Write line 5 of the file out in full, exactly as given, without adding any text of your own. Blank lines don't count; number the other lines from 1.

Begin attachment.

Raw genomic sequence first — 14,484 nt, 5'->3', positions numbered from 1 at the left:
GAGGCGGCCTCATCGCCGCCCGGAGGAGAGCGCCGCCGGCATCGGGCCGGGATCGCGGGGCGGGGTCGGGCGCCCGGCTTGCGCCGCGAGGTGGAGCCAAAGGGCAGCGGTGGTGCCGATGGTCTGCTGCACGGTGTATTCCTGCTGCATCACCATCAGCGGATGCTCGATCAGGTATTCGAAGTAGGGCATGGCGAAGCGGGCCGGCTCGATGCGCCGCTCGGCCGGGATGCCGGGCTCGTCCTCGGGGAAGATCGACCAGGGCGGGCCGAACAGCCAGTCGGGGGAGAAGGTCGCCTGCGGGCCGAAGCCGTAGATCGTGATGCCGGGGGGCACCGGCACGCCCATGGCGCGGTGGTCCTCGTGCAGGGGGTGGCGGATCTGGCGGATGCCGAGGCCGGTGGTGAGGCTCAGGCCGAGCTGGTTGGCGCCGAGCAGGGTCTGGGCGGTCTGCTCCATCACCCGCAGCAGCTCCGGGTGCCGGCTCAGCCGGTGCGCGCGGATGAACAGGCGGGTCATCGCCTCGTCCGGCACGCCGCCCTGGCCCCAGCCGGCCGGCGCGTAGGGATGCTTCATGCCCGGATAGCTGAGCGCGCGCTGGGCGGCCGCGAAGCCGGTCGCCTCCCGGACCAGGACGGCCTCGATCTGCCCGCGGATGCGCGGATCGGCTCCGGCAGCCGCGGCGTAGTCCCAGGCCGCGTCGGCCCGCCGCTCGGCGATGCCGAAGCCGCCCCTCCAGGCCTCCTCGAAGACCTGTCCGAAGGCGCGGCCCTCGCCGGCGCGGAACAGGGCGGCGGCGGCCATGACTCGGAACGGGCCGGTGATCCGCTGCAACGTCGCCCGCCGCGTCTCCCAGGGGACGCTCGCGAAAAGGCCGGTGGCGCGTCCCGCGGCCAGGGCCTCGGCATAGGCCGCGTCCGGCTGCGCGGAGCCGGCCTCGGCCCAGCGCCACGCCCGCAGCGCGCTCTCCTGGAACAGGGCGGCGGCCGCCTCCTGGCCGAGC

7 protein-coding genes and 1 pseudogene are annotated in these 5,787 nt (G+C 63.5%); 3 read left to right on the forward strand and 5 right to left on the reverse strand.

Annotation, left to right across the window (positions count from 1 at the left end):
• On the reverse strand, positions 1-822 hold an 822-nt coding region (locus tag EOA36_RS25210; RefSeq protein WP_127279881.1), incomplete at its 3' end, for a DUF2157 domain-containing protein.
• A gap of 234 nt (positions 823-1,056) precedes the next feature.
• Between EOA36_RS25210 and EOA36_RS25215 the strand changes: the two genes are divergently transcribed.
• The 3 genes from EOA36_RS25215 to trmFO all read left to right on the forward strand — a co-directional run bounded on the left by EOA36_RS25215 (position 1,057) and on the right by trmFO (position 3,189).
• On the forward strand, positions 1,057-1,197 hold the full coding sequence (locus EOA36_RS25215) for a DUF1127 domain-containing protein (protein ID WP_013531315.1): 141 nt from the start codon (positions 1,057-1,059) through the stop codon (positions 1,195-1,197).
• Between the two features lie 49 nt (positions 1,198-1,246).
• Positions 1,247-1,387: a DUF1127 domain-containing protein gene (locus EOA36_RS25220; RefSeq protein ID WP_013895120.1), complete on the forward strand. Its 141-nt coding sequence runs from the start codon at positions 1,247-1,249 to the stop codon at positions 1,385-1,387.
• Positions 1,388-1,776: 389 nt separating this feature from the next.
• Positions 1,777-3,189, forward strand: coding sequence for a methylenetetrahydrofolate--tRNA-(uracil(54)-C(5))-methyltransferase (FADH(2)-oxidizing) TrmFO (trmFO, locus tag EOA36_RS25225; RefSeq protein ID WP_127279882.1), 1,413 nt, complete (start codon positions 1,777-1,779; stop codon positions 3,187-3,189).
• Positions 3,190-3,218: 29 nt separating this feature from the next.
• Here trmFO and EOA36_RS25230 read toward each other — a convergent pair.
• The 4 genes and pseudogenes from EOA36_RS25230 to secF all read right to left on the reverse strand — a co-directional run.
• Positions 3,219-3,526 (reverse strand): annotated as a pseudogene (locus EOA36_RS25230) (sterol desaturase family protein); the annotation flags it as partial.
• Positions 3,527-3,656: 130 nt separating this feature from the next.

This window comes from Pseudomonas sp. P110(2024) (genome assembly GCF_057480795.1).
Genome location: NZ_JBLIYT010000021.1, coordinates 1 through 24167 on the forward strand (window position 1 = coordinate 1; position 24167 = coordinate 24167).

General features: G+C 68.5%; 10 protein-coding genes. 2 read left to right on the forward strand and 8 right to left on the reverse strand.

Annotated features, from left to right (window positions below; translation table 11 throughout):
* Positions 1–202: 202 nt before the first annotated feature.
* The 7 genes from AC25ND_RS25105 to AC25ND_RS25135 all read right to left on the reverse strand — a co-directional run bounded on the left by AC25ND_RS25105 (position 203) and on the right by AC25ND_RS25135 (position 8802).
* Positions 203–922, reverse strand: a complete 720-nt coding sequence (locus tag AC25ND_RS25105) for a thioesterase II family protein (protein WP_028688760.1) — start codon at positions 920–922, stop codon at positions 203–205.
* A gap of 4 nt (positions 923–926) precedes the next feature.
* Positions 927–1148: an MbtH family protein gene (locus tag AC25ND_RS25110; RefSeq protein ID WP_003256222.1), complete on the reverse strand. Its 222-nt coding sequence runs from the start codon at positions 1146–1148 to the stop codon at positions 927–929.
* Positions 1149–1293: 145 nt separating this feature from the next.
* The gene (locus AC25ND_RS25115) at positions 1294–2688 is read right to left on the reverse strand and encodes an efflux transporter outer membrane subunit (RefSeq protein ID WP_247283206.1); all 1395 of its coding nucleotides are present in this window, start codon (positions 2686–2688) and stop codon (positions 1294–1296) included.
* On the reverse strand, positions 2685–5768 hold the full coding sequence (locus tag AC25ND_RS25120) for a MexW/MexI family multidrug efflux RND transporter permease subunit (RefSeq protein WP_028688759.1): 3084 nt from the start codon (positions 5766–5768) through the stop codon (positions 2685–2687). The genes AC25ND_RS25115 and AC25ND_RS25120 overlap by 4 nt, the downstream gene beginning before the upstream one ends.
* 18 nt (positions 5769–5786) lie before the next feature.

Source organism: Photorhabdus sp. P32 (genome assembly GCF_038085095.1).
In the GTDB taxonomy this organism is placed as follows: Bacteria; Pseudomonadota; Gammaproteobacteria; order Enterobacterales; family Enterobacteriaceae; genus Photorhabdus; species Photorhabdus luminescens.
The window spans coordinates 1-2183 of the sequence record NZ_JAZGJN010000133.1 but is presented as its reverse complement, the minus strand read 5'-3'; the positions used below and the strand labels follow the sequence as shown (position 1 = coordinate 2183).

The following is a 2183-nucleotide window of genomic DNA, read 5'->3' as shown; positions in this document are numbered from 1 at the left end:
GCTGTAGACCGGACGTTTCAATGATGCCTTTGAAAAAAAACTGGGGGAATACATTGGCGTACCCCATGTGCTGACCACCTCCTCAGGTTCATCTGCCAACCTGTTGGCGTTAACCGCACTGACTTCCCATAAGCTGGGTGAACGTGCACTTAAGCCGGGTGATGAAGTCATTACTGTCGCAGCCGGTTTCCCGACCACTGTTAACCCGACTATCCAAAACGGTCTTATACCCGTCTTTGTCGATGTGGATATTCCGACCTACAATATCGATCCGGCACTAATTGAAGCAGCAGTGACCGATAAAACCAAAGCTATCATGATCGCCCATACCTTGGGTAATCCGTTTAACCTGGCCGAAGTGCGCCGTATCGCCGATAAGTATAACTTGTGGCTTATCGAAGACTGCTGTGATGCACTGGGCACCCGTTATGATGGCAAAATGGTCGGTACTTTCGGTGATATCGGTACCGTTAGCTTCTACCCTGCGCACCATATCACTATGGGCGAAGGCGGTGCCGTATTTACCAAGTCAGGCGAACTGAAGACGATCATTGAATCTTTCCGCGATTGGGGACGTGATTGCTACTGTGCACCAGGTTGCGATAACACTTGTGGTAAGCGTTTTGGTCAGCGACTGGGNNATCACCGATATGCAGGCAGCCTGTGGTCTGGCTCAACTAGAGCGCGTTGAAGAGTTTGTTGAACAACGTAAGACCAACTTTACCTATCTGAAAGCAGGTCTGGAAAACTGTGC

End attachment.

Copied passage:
• On the reverse strand, positions 1-822 hold an 822-nt coding region (locus tag EOA36_RS25210; RefSeq protein WP_127279881.1), incomplete at its 3' end, for a DUF2157 domain-containing protein.